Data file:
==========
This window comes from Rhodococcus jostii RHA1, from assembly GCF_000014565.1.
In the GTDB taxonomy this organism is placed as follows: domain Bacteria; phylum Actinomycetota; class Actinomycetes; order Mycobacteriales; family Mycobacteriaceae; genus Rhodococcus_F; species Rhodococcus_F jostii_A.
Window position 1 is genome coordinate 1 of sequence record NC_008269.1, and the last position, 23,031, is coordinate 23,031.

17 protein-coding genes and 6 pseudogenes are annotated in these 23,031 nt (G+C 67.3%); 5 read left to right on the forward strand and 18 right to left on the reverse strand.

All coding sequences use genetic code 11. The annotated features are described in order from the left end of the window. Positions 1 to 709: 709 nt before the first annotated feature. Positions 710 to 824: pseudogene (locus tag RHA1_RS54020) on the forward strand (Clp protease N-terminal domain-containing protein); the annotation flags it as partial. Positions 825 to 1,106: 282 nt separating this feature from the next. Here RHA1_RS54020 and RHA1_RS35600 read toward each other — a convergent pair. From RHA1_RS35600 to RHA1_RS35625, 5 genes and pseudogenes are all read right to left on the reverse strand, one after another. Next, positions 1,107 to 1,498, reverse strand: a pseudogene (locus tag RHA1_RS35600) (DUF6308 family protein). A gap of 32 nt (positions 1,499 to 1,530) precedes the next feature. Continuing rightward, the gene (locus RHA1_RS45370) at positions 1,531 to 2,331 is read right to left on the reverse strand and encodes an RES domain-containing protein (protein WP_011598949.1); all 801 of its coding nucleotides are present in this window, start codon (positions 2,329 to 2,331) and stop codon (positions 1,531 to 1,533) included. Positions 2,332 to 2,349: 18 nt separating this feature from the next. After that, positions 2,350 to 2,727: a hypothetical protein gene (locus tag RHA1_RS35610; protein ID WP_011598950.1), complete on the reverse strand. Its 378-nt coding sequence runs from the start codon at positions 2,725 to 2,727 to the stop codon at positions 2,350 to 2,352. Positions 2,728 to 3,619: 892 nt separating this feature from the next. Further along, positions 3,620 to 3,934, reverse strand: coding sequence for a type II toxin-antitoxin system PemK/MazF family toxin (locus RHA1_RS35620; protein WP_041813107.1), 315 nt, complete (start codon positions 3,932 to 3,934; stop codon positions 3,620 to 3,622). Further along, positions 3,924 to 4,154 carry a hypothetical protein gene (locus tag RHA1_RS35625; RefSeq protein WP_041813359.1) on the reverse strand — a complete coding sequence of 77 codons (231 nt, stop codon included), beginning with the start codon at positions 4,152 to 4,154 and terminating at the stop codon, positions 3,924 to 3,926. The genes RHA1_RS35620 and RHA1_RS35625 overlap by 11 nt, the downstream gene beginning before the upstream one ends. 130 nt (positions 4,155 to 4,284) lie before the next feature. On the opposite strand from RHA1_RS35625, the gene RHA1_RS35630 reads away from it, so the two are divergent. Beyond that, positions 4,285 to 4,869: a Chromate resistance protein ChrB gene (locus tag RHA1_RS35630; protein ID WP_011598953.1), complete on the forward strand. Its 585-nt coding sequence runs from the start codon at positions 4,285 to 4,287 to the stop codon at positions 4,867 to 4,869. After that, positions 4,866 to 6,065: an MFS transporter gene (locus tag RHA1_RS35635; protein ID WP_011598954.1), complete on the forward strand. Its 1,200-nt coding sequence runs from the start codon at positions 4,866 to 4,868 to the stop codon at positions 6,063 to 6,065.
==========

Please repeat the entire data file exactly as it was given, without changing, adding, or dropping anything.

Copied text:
This window comes from Rhodococcus jostii RHA1, from assembly GCF_000014565.1.
In the GTDB taxonomy this organism is placed as follows: domain Bacteria; phylum Actinomycetota; class Actinomycetes; order Mycobacteriales; family Mycobacteriaceae; genus Rhodococcus_F; species Rhodococcus_F jostii_A.
Window position 1 is genome coordinate 1 of sequence record NC_008269.1, and the last position, 23,031, is coordinate 23,031.

17 protein-coding genes and 6 pseudogenes are annotated in these 23,031 nt (G+C 67.3%); 5 read left to right on the forward strand and 18 right to left on the reverse strand.

All coding sequences use genetic code 11. The annotated features are described in order from the left end of the window. Positions 1 to 709: 709 nt before the first annotated feature. Positions 710 to 824: pseudogene (locus tag RHA1_RS54020) on the forward strand (Clp protease N-terminal domain-containing protein); the annotation flags it as partial. Positions 825 to 1,106: 282 nt separating this feature from the next. Here RHA1_RS54020 and RHA1_RS35600 read toward each other — a convergent pair. From RHA1_RS35600 to RHA1_RS35625, 5 genes and pseudogenes are all read right to left on the reverse strand, one after another. Next, positions 1,107 to 1,498, reverse strand: a pseudogene (locus tag RHA1_RS35600) (DUF6308 family protein). A gap of 32 nt (positions 1,499 to 1,530) precedes the next feature. Continuing rightward, the gene (locus RHA1_RS45370) at positions 1,531 to 2,331 is read right to left on the reverse strand and encodes an RES domain-containing protein (protein WP_011598949.1); all 801 of its coding nucleotides are present in this window, start codon (positions 2,329 to 2,331) and stop codon (positions 1,531 to 1,533) included. Positions 2,332 to 2,349: 18 nt separating this feature from the next. After that, positions 2,350 to 2,727: a hypothetical protein gene (locus tag RHA1_RS35610; protein ID WP_011598950.1), complete on the reverse strand. Its 378-nt coding sequence runs from the start codon at positions 2,725 to 2,727 to the stop codon at positions 2,350 to 2,352. Positions 2,728 to 3,619: 892 nt separating this feature from the next. Further along, positions 3,620 to 3,934, reverse strand: coding sequence for a type II toxin-antitoxin system PemK/MazF family toxin (locus RHA1_RS35620; protein WP_041813107.1), 315 nt, complete (start codon positions 3,932 to 3,934; stop codon positions 3,620 to 3,622). Further along, positions 3,924 to 4,154 carry a hypothetical protein gene (locus tag RHA1_RS35625; RefSeq protein WP_041813359.1) on the reverse strand — a complete coding sequence of 77 codons (231 nt, stop codon included), beginning with the start codon at positions 4,152 to 4,154 and terminating at the stop codon, positions 3,924 to 3,926. The genes RHA1_RS35620 and RHA1_RS35625 overlap by 11 nt, the downstream gene beginning before the upstream one ends. 130 nt (positions 4,155 to 4,284) lie before the next feature. On the opposite strand from RHA1_RS35625, the gene RHA1_RS35630 reads away from it, so the two are divergent. Beyond that, positions 4,285 to 4,869: a Chromate resistance protein ChrB gene (locus tag RHA1_RS35630; protein ID WP_011598953.1), complete on the forward strand. Its 585-nt coding sequence runs from the start codon at positions 4,285 to 4,287 to the stop codon at positions 4,867 to 4,869. After that, positions 4,866 to 6,065: an MFS transporter gene (locus tag RHA1_RS35635; protein ID WP_011598954.1), complete on the forward strand. Its 1,200-nt coding sequence runs from the start codon at positions 4,866 to 4,868 to the stop codon at positions 6,063 to 6,065.